Book: Rome's Revolution by Michael Brachmancategories: Book, High Tech, Romance, Space Opera, Science, Faster Than Light, Starship, Science Fiction Adventure
Michael Brachmanabout this book: Rome's Revolution is a meticulously researched, hard sci-fi book about a man from the very near future and a woman from the far future who meet and fall in love.
They come from very different cultures. Rei Bierak is a twenty-something man from the 21st century. Rome is one of the 24-chromosome mind-connected Vuduri of the 35th century. They meet and fall in love which immediately causes Rome to be ejected from the Overmind, the group consciousness. The couple encounters a titanic threat from the outside in the form of a Stareater and from within in the form of a century-old computer trying to engineer the humanity out of mankind. In the end, love conquers all and the couple tries to find domestic bliss on a habitable world orbiting Tau Ceti, called Deucado by the Vuduri. However, their peace is short-lived. Their further struggles are covered in the sequel, The Ark Lords.
I have always been intrigued by the idea of "what if we went to the stars and there were already people there? " That is the basis of this story. In our time, given our understanding of relativity, we can only travel sub-light. Rather than build an expensive spaceship, the mission planners build a very cheap one and spend their money on building expensive freezing chambers, called sarcophagi, that can be opened up to the vacuum of space for centuries at a time. In the case of Rome's Revolution, it is 14 centuries and the star is Tabit, also known as Pi3 Orionis.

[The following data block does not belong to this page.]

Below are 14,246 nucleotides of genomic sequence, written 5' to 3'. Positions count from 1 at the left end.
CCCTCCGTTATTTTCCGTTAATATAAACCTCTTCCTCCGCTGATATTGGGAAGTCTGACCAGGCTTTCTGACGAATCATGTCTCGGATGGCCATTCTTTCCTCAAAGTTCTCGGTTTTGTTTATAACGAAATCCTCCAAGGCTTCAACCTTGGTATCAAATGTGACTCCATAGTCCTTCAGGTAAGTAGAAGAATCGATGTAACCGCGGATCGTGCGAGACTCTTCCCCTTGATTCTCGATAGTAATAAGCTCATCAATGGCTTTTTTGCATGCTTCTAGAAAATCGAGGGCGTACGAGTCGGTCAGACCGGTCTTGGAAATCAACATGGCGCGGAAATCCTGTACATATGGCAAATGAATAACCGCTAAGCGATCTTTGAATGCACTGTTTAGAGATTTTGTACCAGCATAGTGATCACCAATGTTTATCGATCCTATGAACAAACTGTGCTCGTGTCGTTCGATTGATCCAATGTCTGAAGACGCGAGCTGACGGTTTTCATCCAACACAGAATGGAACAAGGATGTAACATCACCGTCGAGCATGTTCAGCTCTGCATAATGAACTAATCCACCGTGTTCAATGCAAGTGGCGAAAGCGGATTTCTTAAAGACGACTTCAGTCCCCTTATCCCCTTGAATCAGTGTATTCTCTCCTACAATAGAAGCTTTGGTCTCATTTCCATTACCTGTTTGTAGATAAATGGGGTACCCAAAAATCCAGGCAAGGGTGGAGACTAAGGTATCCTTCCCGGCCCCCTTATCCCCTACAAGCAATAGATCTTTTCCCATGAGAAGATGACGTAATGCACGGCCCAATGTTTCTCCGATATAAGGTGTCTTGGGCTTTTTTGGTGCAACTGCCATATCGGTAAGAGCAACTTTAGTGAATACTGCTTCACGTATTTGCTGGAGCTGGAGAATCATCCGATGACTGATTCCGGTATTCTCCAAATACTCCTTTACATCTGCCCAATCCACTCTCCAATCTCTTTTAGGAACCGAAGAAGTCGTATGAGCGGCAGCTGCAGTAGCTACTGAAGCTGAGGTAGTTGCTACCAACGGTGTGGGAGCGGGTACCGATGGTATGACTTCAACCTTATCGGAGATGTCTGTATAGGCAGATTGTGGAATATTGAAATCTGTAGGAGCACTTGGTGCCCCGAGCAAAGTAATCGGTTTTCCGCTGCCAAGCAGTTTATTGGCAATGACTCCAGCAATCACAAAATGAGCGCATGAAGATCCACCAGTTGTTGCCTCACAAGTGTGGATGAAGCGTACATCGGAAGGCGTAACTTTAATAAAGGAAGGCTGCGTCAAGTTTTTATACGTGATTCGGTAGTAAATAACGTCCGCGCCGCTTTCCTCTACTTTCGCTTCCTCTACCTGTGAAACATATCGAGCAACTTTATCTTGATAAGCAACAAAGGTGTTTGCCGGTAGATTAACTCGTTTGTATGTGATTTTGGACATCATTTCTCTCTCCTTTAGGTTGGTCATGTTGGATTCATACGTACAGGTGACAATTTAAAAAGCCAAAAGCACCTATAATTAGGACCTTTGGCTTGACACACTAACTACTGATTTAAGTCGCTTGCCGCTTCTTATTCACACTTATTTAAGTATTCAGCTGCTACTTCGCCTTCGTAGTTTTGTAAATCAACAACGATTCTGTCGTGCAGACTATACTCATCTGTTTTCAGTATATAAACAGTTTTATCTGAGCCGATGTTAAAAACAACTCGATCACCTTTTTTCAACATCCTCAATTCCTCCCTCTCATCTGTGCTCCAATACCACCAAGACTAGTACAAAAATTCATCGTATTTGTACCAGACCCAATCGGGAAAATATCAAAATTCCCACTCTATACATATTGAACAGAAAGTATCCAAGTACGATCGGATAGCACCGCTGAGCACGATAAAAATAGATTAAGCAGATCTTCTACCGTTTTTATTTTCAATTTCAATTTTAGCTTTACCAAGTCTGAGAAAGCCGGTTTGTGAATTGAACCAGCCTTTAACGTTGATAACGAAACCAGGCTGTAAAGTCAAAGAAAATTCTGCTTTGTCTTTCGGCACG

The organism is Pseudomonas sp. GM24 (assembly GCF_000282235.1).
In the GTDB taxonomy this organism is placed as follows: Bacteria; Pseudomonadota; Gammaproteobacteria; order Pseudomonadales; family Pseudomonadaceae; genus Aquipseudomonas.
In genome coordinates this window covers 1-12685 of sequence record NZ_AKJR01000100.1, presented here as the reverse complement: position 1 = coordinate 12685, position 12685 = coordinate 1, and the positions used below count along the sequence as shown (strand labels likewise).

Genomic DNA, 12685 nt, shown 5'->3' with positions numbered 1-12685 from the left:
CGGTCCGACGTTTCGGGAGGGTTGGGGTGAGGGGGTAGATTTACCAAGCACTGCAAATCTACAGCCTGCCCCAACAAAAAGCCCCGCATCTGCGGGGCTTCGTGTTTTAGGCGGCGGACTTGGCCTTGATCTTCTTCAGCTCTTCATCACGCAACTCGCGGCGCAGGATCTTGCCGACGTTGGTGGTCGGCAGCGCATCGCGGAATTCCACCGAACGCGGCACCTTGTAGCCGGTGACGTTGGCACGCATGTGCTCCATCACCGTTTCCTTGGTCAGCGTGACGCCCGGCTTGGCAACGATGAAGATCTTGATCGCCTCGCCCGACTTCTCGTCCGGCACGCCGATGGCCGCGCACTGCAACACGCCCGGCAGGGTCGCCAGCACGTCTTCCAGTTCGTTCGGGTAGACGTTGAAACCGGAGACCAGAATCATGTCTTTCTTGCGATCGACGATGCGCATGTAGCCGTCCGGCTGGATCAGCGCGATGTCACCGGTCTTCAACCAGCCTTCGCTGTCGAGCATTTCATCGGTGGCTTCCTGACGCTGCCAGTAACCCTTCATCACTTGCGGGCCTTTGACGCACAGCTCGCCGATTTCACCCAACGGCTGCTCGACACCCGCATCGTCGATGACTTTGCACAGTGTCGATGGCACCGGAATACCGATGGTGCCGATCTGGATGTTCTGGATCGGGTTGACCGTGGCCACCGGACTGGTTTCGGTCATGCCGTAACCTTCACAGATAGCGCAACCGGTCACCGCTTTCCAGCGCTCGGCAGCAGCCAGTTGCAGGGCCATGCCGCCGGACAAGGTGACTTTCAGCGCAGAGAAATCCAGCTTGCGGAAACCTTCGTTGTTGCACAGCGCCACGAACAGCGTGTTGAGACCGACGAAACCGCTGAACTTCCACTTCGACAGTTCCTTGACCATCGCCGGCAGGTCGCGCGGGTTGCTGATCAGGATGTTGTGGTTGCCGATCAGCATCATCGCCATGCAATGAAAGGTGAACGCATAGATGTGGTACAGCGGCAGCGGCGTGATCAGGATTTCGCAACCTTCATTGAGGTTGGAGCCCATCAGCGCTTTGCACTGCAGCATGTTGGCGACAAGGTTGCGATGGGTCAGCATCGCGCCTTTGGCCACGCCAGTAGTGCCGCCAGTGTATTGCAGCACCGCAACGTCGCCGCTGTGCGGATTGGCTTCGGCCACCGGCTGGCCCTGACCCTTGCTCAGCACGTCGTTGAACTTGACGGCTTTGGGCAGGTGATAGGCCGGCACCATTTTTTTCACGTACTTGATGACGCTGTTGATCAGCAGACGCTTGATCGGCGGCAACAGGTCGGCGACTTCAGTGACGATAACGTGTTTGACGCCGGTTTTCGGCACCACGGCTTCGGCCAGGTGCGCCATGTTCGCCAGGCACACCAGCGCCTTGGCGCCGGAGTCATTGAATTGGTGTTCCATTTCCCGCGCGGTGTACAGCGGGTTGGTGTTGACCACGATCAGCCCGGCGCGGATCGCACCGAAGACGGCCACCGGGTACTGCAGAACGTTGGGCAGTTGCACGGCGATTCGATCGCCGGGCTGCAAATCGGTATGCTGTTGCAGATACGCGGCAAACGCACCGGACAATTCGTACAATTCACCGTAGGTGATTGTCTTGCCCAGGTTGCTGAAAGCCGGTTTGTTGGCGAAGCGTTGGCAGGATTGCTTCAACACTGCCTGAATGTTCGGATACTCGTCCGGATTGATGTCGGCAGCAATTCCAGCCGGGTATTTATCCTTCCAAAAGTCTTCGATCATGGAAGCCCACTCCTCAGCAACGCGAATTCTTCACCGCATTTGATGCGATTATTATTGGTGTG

I have been working on the book (three books in one, actually) since 1973. It has changed and evolved many times but the one constant was Rei and Rome meeting and even though they come from very different backgrounds, their love is eternal.
Originally, this was three separate books. But the reality of the marketplace forced me to consolidate them into one. The title "Rome's Revolution" was the over-arching theme to all three books.
I have spent years researching the science and physics behind the book. This includes having to figure out not one but two scientifically valid ways of sending people to the stars.
Anyway, if you are looking for serious science in your science fiction, this book is for you, along with its sequel, The Ark Lords.
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